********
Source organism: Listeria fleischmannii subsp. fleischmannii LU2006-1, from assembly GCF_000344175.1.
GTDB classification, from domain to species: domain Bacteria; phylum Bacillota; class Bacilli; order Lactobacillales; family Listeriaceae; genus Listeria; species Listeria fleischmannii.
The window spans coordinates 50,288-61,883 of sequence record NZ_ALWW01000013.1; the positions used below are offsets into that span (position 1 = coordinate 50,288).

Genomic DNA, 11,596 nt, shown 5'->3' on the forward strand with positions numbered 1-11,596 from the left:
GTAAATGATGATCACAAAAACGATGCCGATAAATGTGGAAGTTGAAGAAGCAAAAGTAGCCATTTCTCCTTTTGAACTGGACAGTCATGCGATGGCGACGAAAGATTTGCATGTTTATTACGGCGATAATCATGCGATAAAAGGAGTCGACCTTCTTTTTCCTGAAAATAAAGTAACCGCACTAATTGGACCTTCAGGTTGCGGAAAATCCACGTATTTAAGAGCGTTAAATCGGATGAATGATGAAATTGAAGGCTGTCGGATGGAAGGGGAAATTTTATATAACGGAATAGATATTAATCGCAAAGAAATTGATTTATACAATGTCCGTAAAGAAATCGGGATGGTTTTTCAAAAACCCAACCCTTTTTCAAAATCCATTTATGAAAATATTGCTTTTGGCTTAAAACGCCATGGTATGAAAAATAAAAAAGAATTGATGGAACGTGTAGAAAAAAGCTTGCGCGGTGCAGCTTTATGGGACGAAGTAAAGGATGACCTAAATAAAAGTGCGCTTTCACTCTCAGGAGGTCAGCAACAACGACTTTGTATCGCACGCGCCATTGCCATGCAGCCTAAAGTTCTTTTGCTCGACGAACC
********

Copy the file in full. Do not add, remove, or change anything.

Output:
Source organism: Listeria fleischmannii subsp. fleischmannii LU2006-1, from assembly GCF_000344175.1.
GTDB classification, from domain to species: domain Bacteria; phylum Bacillota; class Bacilli; order Lactobacillales; family Listeriaceae; genus Listeria; species Listeria fleischmannii.
The window spans coordinates 50,288-61,883 of sequence record NZ_ALWW01000013.1; the positions used below are offsets into that span (position 1 = coordinate 50,288).

Genomic DNA, 11,596 nt, shown 5'->3' on the forward strand with positions numbered 1-11,596 from the left:
GTAAATGATGATCACAAAAACGATGCCGATAAATGTGGAAGTTGAAGAAGCAAAAGTAGCCATTTCTCCTTTTGAACTGGACAGTCATGCGATGGCGACGAAAGATTTGCATGTTTATTACGGCGATAATCATGCGATAAAAGGAGTCGACCTTCTTTTTCCTGAAAATAAAGTAACCGCACTAATTGGACCTTCAGGTTGCGGAAAATCCACGTATTTAAGAGCGTTAAATCGGATGAATGATGAAATTGAAGGCTGTCGGATGGAAGGGGAAATTTTATATAACGGAATAGATATTAATCGCAAAGAAATTGATTTATACAATGTCCGTAAAGAAATCGGGATGGTTTTTCAAAAACCCAACCCTTTTTCAAAATCCATTTATGAAAATATTGCTTTTGGCTTAAAACGCCATGGTATGAAAAATAAAAAAGAATTGATGGAACGTGTAGAAAAAAGCTTGCGCGGTGCAGCTTTATGGGACGAAGTAAAGGATGACCTAAATAAAAGTGCGCTTTCACTCTCAGGAGGTCAGCAACAACGACTTTGTATCGCACGCGCCATTGCCATGCAGCCTAAAGTTCTTTTGCTCGACGAACC